As we ascended, the rain turned to sleet, the sleet to snow and before long the path had disappeared under a pure white blanket. As we all donned our Goretex waterproofs, Jacek and the two other guides pulled out their umbrellas! I have this great photo of Jacek huddled under his umbrella protecting himself from the elements with only a pair of sandals protecting his feet. It was a little hard to accept that we all had the modern high tech gear which they just could not afford.
I was breaking the trail with visibility down to about twenty feet when suddenly the chalet just loomed out of the blizzard. As we walked through the door covered in snow it was a tremendous relief to see our baggage waiting for us. The brochure description was reading well!
Once allocated to our heated rooms we indulged in wonderfully hot showers followed by hot tea and coffee in the restaurant. Walking in the mountains wasn't meant to be this easy but then again what's wrong with a little luxury now and then.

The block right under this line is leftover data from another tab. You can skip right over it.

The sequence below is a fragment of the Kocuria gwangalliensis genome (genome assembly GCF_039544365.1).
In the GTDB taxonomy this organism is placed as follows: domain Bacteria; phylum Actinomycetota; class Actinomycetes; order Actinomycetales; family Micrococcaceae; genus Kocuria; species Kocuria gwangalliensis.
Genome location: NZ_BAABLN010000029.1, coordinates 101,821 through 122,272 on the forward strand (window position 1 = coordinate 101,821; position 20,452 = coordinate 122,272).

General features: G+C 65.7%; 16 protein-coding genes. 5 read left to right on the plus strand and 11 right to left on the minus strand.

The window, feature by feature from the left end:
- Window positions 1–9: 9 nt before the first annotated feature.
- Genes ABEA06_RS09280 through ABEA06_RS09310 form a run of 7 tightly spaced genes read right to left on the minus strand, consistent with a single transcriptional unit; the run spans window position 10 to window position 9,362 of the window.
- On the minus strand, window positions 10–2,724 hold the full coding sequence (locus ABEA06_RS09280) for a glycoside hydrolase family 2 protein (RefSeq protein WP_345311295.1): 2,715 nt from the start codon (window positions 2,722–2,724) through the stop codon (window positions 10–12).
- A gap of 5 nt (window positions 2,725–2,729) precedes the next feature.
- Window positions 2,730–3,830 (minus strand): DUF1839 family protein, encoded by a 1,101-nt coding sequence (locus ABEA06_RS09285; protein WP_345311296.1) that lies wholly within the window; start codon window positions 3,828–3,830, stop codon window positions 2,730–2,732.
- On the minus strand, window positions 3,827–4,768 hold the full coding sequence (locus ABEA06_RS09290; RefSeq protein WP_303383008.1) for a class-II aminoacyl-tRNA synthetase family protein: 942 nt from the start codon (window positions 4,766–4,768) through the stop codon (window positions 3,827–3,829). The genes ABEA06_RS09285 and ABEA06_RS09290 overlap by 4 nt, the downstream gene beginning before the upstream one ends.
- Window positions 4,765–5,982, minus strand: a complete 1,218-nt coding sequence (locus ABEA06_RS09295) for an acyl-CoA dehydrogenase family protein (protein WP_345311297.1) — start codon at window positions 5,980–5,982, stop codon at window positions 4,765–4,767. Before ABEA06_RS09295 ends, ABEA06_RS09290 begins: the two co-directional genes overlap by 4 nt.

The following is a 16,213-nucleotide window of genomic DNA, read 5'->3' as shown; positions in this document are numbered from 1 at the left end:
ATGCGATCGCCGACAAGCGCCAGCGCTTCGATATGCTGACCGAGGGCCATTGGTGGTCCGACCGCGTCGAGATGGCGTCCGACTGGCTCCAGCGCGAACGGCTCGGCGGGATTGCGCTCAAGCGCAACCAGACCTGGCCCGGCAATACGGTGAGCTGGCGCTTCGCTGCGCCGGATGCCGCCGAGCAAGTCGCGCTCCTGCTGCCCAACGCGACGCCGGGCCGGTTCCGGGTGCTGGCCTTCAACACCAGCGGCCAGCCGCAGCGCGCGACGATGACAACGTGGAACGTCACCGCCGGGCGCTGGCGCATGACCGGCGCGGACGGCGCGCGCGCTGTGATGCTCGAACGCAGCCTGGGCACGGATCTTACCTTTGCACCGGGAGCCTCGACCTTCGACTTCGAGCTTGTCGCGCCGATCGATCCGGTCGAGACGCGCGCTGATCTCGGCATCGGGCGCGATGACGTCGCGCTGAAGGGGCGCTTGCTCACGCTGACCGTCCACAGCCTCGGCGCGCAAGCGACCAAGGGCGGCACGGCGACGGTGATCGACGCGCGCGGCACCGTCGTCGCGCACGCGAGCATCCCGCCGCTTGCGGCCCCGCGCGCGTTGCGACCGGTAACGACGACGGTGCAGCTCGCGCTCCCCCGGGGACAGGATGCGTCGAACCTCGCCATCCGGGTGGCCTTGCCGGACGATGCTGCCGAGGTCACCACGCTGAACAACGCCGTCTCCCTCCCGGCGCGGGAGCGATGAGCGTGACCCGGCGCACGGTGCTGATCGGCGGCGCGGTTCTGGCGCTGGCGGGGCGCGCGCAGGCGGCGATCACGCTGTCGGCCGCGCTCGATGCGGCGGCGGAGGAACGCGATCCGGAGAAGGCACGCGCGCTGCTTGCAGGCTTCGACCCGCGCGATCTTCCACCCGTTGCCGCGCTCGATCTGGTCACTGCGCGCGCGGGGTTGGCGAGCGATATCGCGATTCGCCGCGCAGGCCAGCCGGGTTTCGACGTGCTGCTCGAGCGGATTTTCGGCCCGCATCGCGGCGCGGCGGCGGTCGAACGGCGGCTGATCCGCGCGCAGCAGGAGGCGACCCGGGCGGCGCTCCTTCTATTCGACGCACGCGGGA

Gerlachovsky Stit was our objective the next day but the mountains were still shrouded in mist and snow was still falling. As the ascent involved the use of chains and ladders on the more difficult sections, Jacek deemed it too dangerous an expedition. 'Plan minimum' again came into operation and we spent the extra time building snowmen, or should I say snowpersons, with the odd snowball fight thrown in.
The last five or so days were spent in the mountains walking from chalet to chalet. However there were two overnight stays at more rustic chalets where we didn't have access to our main baggage. Even though our daypacks were heavier, this was more than compensated for by the charm of the beautiful mountain settings.